By Bill Mynatt,
Radio Voice of Powell Panther Football on AM 620 WRJZ
In early December of 2011, it looked like the Powell Panther football program had ascended to the upper echelon of high school football in east Tennessee. After all, that 2011 team had just missed bringing home the school’s first state championship in a heartbreaking 17-14 loss in the Class 5A finals to Henry County, and had gone 11-1 the year before. Twenty-five and two in those two years combined and returning a solid nucleus of players in to the 2012 season.
But when popular head coach Matt Lowe shocked the Powell community with his resignation just two months later, it began an unlikely scenario that culminated earlier this month with the hiring of John Allen, who became the 4th head football coach at Powell in the last 28 months.
After Lowe, 27-year-old Derek Rang was hired and took the Panthers to the state semi-finals and a 12-2 record in 2012. Rang resigned last March and is currently an assistant football coach at Carson-Newman University.
Next was another 27-year-old, first time head coach in Tobi Kilgore. Kilgore led the Panthers to an injury and off the field issue plagued “perfect storm” of a 5-5 season, and the first time that Powell had missed the playoffs since the 2000 season. Kilgore resigned in December to accept the head football coaching position at Karns High School.
Looking to return some stability to the top of the program, Powell Principal Nathan Langlois and Athletic Director Brad Carr turned to a veteran head coach, as they have hired 49-year-old John Allen, who, to this point, has spent his entire teaching and coaching career in the Southeast Tennessee/North Georgia area.
His head coaching stints include stops at Fort Oglethorpe (GA) Lakeview, Bradley Central High School in Cleveland, Chattanooga’s Silverdale Academy, and most recently Chattanooga Central High School. Allen, whose overall head coaching record stands at 76-75, has built his reputation by taking over struggling programs and improving them during his tenure. While Powell is a program that has been more than competitive on the field over the last few years, it is a program that needs some stability in its leadership. Langlois and Carr are looking to Allen to provide that stability.
Orphaned at the age of 11, Allen was adopted by a teacher and a dairy farmer in Rhea County, where he grew up playing high school football at Rhea County High School for one of the legendary coaches in Tennessee, Bill Horton.
“They took me in and became huge influences in my life”, Allen told me. “My mother taught me the importance of an education, and my Dad, Taft, instilled in me the values of working hard, as I did on the dairy farm growing up. Growing up on a dairy farm wasn’t a whole lot of fun,” he told me with a smile on his face. “That will motivate you to get a college education, I can tell you that.”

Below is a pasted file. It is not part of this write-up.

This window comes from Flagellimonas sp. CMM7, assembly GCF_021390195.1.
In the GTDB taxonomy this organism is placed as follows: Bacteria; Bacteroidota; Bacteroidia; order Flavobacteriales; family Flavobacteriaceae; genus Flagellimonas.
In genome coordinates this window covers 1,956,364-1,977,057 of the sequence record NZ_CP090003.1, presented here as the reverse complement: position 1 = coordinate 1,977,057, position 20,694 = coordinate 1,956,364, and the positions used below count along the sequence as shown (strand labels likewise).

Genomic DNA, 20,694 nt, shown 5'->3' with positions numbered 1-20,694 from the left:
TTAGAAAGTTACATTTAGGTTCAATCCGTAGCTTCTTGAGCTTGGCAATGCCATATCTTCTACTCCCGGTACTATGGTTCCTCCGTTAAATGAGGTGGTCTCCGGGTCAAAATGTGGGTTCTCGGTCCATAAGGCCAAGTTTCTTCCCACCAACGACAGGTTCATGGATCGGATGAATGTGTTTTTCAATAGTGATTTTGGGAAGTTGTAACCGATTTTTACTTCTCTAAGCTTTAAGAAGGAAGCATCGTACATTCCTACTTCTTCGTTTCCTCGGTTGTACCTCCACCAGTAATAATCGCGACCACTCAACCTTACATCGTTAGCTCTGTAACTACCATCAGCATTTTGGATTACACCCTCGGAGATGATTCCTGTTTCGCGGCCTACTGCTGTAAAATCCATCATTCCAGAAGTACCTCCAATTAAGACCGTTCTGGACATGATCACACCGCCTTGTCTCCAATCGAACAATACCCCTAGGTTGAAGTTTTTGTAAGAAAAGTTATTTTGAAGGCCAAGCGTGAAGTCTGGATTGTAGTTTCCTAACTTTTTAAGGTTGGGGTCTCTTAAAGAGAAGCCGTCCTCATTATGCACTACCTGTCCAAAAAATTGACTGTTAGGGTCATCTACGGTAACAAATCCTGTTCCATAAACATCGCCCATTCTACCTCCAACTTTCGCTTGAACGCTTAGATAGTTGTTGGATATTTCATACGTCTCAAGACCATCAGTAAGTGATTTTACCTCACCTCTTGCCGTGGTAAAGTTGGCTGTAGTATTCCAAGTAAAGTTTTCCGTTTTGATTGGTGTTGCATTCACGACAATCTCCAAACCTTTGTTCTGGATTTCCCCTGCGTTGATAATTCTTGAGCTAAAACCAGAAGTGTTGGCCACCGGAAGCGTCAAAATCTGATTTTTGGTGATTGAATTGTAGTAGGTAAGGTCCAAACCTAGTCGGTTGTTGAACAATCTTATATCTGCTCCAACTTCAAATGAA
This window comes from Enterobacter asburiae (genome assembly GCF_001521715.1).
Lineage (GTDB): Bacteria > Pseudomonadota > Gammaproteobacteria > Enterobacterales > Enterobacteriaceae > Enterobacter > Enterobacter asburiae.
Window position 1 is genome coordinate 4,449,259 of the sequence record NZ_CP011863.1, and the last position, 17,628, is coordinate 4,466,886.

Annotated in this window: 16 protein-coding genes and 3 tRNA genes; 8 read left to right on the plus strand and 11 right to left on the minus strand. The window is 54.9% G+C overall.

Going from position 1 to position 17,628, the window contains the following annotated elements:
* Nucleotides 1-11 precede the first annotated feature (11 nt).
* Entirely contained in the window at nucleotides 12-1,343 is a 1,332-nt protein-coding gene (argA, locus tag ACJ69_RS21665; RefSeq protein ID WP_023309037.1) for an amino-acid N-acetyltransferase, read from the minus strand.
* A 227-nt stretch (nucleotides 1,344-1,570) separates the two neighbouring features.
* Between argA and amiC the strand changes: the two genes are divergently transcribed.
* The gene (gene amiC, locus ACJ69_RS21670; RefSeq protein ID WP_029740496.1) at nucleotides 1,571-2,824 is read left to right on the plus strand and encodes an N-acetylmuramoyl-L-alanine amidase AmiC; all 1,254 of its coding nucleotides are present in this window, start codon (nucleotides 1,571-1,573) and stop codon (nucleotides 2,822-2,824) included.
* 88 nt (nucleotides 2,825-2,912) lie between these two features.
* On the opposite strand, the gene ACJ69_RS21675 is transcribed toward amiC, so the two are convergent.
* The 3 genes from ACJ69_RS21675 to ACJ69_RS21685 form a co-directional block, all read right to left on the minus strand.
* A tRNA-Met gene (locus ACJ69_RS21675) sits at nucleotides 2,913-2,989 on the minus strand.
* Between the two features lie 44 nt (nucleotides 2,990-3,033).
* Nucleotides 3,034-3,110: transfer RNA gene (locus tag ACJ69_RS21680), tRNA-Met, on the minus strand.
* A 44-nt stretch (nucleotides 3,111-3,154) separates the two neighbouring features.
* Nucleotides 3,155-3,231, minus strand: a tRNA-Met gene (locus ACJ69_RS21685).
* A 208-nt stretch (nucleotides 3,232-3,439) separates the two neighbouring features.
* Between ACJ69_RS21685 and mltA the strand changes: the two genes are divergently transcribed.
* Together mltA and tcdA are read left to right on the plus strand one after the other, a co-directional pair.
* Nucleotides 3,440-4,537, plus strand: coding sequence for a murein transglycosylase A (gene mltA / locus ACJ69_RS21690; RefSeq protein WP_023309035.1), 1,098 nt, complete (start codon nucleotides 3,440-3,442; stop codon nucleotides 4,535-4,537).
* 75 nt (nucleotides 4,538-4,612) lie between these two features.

Allen also credits Horton for helping him get in to teaching and coaching.
“Bill is the man who gave me my first coaching job out of college, and he is also the man who led me to Christ. Bill was a big part of my wanting to be a coach, and a big part of the philosophy I have today. I owe a lot to Bill Horton.”
From Rhea County High, Allen went on to play football at Tennessee Wesleyan College, during the time that TWC fielded a varsity football program. He has also earned graduate degrees from Tennessee Tech and Lincoln Memorial University.
With the revolving door that has been the Powell head football coaching office, Powell administration had a definite set of criteria they were looking for this time as they worked through the hiring process, according to Carr.
“We had a plan going in, and that plan was to be proactive going in, and not reactive. We worked through the process and narrowed it down to three finalists, and Coach Allen was one of those three and we feel very comfortable that he was a great choice. He really just blew us all away when he had the chance to meet and talk to our entire administrative team. It just all came together well.”
As one might probably imagine, a program with the success Powell has had over the past few seasons wasn’t short on applicants.
“We had a really good applicant pool to choose from, and I mean some really good ones. I know that Coach Allen is going to be very humble about the entire process, but we feel like we got a very good one in John Allen,” Carr said. “We had qualities that we were looking for in a coach, and from the get go John Allen exhibited those qualities. I’m sure that he will tell you that we put him through quite a bit during the interview process, but he was great and genuine about everything we asked him and he handled it like a champ.”